Careers in Space Medicine
Outer space has a very different environment from that of Earth. The atmosphere, radiation, and gravity levels are so drastically varied that several major adjustments are made to protect astronauts from the deadly effects of the space environment on the human body. Thus, space medicine involves the practice of medicine on humans living and working in outer space. In particular, gravitational effects are not well controlled and the effects of long-term exposure to microgravity* are unknown.
Several experiments have already indicated that major biological changes begin in the human body within minutes of spaceflight. For example, when a person is exposed to microgravity, there is less blood volume in the legs and more in the upper body. This change makes the brain sense that there is too much fluid in the body and triggers an adaptive response such as increased urine production. This is similar to the sensation experienced by many people upon entering a swimming pool. Even the chemical composition of blood and urine is altered, which perhaps reflects that other body tissue and organ changes are taking place in response to the loss of gravity. Given all of the effects of spaceflight upon the human body, several career opportunities exist to study and treat future space travelers.
Several questions remain about the scope of space medicine because scientists do not understand all of the changes that take place in the human body either on Earth or in space. Can all of the problems be treated? Is a treatment really needed? Is the prevention of adaptive changes that occur when humans go to space better than treatment after a change has already taken place? How can medical problems in space be prevented? Will the body's cells, tissues, and organs return to normal at different rates upon landing back on Earth or on another planet with similar gravity?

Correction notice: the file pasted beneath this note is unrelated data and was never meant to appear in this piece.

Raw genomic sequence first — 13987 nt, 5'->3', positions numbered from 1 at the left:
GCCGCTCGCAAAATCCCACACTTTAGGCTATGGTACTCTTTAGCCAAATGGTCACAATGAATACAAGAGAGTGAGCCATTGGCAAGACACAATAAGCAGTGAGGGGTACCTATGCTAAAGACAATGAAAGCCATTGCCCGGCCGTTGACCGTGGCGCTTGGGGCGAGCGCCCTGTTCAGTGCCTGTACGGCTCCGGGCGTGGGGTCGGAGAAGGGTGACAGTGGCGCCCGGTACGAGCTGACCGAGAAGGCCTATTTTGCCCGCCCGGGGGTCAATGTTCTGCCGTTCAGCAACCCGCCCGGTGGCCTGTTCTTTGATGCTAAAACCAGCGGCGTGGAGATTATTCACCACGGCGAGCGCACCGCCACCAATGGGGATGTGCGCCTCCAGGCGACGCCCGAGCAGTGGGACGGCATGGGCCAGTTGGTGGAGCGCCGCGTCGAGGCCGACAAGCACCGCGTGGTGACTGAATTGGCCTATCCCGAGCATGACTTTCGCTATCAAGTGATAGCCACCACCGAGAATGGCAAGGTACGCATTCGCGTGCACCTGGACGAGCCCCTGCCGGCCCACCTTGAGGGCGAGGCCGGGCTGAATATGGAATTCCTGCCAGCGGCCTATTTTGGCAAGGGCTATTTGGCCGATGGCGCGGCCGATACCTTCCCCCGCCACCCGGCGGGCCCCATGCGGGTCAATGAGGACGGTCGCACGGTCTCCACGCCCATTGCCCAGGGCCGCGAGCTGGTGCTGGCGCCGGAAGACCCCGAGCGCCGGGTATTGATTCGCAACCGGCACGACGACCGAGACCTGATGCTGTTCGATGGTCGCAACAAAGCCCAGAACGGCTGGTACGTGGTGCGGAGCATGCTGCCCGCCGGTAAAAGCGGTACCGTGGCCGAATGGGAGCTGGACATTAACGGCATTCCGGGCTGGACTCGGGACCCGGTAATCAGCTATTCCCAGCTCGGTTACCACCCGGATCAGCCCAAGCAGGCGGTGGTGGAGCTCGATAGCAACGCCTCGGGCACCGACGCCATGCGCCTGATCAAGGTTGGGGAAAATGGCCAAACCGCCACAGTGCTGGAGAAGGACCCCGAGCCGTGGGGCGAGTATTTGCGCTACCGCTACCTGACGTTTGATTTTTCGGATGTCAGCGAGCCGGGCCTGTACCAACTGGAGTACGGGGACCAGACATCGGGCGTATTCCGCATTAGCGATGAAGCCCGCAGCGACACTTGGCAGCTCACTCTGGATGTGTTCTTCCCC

Because scientists understand so little about how the human body works in normal gravity on Earth, few specific cures have been found for medical conditions. Doctors often can only treat symptoms and not the causes of diseases. For instance, allergy medication eliminates the symptoms of the malady* , but when a patient stops taking the medicine, the symptoms may return. A heart may no longer be able to beat properly, but a device such as a pacemaker can assist in doing the job. In neither
of these cases has the underlying disease been either treated or cured. If the main objective is to find a cure for a problem, how can this be done if what needs to be fixed is unknown? And how does one know what to fix if it is not known how the body normally works?
Scientists must therefore conduct experiments on Earth and in space to: (1) understand how the body normally functions in these two environments, (2) determine how diseases and other medical conditions develop, and (3) either find a specific cure or prevent the disease. Perhaps scientists will also discover that, in some instances, the adaptations the human body makes in space are not all necessarily bad or in need of medical attention.
Lessons from Experience
During the late 1950s to early 1960s, in the early years of spaceflight exploration, it was impossible to anticipate every change in bodily function that would occur to those venturing into space. It was unclear if even simple tasks such as swallowing would become a health hazard for the astronauts (i.e., is gravity needed to “pull down” food and water into the stomach?). The answers to this and other questions were found by successfully sending animals and then Russian cosmonauts and U.S. astronauts into short spaceflights.
By the early twenty-first century, scientists had gained a better understanding about how day-to-day, bodily activities are affected by micro-gravity. Though some negative side effects are indeed experienced (e.g., difficulty with eyesight focus, loss of balance, nausea), astronauts have by and large returned to live healthy lives on Earth.